Canadian volleyball player Alexa Gray feels extra motivation in an upcoming Olympic qualification tournament.
Her sister Jordan plays for the U.S. women’s rugby sevens team bound for the 2020 Tokyo Summer Games. Their father is American and their deceased mother was Canadian.
Gray would far rather join her sibling in Tokyo as a participant than a spectator.
The 25-year-old Calgarian and the Canadian women’s team must win a three-day tournament opening Friday in Santo Domingo, Dominican Republic, to punch their tickets to Tokyo.
“This year is especially big for me because my sister is also going to the Olympics,” Gray told The Canadian Press.
“There’s a little bit more riding on this and I really want it bad. I think it would be just the cherry on top if we could both make it to the same Olympics.”
Olympic dreams are on the line for both the men’s and women’s volleyball teams in last-chance qualifying tournaments this week.
Canada’s men, ranked seventh in the world, are the host team at Vancouver’s Pacific Coliseum.
They face No. 21 Mexico on Friday, No. 18 Cuba on Saturday and No. 24 Puerto Rico on Sunday.
The men qualified for the 2016 Rio Olympics after an absence from the Summer Games of almost a quarter-century. The 12th-seeded Canadians bowed out to Russia in the quarterfinals.
Canada’s women placed ninth in 1996 in their last Olympic appearance.
Calgary’s Graham Vigrass is among nine players on the men’s squad looking to become two-time Olympians.
But the middle blocker says he and his teammates can’t get ahead of themselves.
Think too much about Tokyo this weekend and they could trip on their last opportunity to get there.
“It’s much more important to focus on qualifying first,” Vigrass said. “That’s the only thing on my mind.”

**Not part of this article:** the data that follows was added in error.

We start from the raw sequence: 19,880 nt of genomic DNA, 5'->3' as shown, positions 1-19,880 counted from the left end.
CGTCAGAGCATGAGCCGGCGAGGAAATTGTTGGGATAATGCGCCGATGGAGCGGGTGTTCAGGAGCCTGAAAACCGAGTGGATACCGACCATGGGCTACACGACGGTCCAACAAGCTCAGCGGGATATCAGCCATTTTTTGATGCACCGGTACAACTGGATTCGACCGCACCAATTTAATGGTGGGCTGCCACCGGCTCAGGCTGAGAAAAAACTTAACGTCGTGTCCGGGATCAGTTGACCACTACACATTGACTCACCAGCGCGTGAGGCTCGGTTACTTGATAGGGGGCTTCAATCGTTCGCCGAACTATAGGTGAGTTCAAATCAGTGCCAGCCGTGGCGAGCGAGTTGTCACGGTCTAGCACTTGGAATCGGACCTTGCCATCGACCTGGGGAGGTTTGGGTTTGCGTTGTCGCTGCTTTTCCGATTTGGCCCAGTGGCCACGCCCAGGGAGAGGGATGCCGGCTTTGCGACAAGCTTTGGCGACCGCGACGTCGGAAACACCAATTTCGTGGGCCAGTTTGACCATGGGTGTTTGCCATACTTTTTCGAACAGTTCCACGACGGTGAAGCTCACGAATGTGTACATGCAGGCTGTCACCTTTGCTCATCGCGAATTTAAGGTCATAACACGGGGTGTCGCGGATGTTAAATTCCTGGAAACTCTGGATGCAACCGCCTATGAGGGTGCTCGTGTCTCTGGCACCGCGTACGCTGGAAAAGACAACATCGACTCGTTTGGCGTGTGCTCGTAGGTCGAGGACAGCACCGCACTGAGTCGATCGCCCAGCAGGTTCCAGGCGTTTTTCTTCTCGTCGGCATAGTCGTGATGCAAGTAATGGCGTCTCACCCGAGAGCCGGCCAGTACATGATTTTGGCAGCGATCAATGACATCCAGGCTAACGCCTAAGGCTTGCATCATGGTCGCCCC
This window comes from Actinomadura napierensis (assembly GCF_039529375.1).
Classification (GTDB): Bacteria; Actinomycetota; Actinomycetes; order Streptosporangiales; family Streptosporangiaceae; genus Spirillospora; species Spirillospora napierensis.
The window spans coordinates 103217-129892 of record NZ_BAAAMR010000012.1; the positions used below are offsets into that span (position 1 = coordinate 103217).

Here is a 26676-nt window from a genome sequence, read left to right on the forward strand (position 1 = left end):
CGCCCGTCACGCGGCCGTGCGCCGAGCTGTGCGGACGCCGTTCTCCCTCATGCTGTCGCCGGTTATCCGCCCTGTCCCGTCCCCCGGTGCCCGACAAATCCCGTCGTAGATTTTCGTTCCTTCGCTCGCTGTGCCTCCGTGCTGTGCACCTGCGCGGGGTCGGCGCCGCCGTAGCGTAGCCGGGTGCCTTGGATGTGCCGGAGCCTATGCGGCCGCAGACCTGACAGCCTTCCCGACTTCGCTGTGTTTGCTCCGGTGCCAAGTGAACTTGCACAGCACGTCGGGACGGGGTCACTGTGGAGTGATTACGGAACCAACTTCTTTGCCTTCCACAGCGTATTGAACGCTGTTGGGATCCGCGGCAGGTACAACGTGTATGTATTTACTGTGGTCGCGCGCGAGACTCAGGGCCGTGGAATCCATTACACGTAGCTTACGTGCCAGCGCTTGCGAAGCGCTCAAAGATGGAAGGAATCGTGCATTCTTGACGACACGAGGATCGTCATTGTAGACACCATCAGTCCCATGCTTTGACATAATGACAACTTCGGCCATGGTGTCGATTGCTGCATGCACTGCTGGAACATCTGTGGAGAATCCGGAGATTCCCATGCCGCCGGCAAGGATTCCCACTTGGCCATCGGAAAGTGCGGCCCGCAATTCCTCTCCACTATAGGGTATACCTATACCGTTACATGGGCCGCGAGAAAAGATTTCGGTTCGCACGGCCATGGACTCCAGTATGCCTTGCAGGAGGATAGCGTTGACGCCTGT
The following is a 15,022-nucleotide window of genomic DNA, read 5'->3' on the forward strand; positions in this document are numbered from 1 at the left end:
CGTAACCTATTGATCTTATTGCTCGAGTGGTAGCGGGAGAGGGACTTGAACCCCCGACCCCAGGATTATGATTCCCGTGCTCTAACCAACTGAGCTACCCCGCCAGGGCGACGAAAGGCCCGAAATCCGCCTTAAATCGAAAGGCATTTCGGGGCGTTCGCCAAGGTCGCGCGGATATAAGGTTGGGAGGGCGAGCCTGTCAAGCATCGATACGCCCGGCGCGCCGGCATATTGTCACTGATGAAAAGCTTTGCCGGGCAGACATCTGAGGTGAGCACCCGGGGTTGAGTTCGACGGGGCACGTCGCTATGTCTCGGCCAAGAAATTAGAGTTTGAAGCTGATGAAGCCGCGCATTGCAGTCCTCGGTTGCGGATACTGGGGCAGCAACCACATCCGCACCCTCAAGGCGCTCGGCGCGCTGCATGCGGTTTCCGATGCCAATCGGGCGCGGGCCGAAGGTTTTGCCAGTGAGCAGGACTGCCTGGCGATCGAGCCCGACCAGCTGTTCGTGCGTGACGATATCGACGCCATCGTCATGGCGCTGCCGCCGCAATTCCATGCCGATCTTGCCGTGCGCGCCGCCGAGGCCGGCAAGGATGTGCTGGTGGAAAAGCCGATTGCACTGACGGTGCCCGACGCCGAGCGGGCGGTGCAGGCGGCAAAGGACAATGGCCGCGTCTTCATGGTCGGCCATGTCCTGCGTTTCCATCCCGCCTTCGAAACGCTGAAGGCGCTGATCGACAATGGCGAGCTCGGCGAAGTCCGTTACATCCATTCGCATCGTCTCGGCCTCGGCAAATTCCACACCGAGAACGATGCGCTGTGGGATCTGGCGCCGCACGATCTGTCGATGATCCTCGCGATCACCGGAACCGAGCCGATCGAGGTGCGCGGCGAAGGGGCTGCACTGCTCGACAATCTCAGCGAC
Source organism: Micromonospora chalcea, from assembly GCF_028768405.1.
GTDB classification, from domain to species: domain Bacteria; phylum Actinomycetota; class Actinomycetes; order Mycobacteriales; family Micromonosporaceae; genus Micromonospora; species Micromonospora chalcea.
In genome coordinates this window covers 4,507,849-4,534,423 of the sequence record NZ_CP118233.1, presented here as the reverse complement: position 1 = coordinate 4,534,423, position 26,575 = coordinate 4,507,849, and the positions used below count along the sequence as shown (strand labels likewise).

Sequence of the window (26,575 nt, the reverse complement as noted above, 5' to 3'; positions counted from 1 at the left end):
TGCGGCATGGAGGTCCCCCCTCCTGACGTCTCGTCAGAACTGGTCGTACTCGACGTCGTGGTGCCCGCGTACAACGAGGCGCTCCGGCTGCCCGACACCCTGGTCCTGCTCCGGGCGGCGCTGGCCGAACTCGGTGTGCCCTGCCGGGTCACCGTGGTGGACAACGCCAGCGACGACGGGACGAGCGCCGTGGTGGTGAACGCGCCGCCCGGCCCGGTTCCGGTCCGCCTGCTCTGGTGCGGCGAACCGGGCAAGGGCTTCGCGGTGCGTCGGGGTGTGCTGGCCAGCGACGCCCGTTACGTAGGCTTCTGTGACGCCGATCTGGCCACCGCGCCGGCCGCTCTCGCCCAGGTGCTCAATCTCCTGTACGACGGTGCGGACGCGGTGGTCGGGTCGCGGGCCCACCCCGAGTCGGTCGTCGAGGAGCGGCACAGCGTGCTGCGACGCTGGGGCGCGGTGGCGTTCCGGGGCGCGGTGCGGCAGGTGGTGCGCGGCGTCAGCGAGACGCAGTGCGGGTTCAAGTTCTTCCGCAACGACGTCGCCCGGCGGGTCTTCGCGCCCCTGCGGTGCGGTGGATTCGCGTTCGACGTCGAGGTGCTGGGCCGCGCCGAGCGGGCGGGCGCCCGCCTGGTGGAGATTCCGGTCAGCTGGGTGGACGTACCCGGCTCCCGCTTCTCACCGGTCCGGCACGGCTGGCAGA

The men qualified for Rio via a last-chance tournament in Japan.
“It’s hard to compare if our team is better than we were four years ago,” Vigrass said. “I think we maybe have more experience playing big games like that, games with some high pressure.
“I think that’s in our favour this time.”
Canada’s women, ranked 18th in the world, face an uphill battle against No. 13 Puerto Rico, the No. 10 host Dominicans and No. 21 Mexico.
“It’s difficult obviously, but we definitely have a chance,” said Tom Black, an American who took over as head coach of the Canadian team less than a year ago.
“The Dominican is the clear favourite, but we pushed them to a five-set match over the summer.”
Canada was once under-represented in traditional team sports at Summer Games, but five teams qualifying for Rio matched the previous high of a non-boycotted Games — excluding the 1976 Olympics in Montreal when the country sent nine teams as a host.
Canada is poised for record-setting representation in Tokyo.
Five teams already have booked Olympic berths — men’s and women’s rugby sevens, women’s softball, men’s field hockey and women’s water polo.
Men’s and women’s volleyball, basketball and soccer teams could join them.
Sport Canada told Own The Podium in 2010 to set aside $6 million annually specifically for summer-team sports — both Olympic and Paralympic — to improve the country’s performance in them.
OTP is the body that provides technical expertise to sport federations and makes funding recommendations based on medal potential.
While the team-sport envelope of money is paying dividends, there’s also now more competition for the dollars.
OTP has directed $3.3 million to the men’s volleyball squad since 2016, but the women’s volleyball team received none.
“At this point, the women’s indoor program, there’s still progress to be made in some of those areas for them to be at the same level as some other sports that have been assessed,” OTP chief executive officer Anne Merklinger explained.
“There’s a very long list of Olympic and Paralympic team sports that are trying to be considered for a funding recommendation.
“It’s not the intent that this six million dollars would be spread across every summer Olympic and Paralympic team sport.
“It’s very much a ranking process based on those sports that are showing evidence of medal potential, or (Olympic) qualification at a minimum of eight years.”
This report by The Canadian Press was first published Jan. 8, 2020.